Four most common mistakes made by writers of marketing material (AKA “content”)

Posted: April 5, 2013 in content creation
Tags: , , , , , , ,
Keep It Simple Blue Paper Clips

 

This post first appeared in The Write Stuff, the blog of Write AngleSilicon Valley’s premiere creators and writers of technology content for the I.T. industry.

1. Focusing on selling, not telling. The brands that do kick-ass marketing always describe how they help the buyer reach a goal. The emphasis is on the buyer and their problem(s).

2. Complicating the message.  One of those brands referenced above, Apple, has a a one-sentence description — or vision — for every product it brings to market. Incredibly, every single piece of written content, in all marketing material, revolves around this one, simple sentence.  Study after study shows that people think in “chunks” and remember no more than three (or four, max) characteristics of anything.  That’s why the best content contains no more than three, core leave-behinds.  Your website visitors are busier and more distracted than ever. Make it easy for them.  Think about the most effective content you’ve read.  Chances are, the writer kept it pretty simple.  It’s why you remember it.  Simplicity is, indeed, the ultimate sophistication.

3. Failing to stay on message. Begin with a clear expression — the single sentence — of what your content must convey.  Then think of it in three parts and sketch an outline of the “sum” of the parts: What? So what? And now what?  In other words, consistent with the core sentence, describe the problem being experienced by the customer/reader, (2) all the dimensions of why this is a significant issue at this moment and (3) what needs to happen for resolution of the issue (solution to the problem).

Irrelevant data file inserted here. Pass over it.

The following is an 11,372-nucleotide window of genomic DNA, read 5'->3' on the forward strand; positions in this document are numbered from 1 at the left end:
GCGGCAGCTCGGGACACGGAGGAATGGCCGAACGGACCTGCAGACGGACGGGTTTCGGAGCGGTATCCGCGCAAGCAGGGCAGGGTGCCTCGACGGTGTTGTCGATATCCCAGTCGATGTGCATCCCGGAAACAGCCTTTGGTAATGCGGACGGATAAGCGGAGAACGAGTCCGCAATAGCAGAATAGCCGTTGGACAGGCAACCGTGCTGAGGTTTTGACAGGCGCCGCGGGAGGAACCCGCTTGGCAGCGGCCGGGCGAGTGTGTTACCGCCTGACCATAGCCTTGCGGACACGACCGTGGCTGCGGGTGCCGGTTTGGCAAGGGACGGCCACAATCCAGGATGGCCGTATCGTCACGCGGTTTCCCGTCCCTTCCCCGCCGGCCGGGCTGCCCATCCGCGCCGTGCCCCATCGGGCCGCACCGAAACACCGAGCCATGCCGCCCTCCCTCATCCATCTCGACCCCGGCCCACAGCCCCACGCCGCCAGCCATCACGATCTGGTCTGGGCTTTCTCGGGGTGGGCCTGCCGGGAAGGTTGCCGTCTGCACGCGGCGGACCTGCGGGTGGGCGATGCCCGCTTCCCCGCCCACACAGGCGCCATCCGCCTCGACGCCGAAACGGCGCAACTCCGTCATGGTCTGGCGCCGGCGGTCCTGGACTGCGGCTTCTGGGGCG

4.  Ignoring (boring) the reader. If you’re not energized to the point of passion about your subject matter, don’t expect your reader to take up the slack.   Look at what you’re writing through the reader’s eyes. To what would you favorably respond?  Studies show that readers favor a graphic presentation of complex data, thus the popularity and more frequent use of infographics. What would make you keep reading? In your experience, which styles of content convey the most information most forcefully and memorably? Most important, what would make you want to learn  more about what the vendor has for solutions?

What does your team do to optimize the readability and simplicity of your written content — including those white papers?

 When Stan DeVaughn is not ranting on this site, you can read him and his comrade-in-communications, Peter Davé, on The Write Stuff.
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Comments
  1. Bill Delaney says:

    I think Dennis Rodman and his marketing team would also suggest spell checking!

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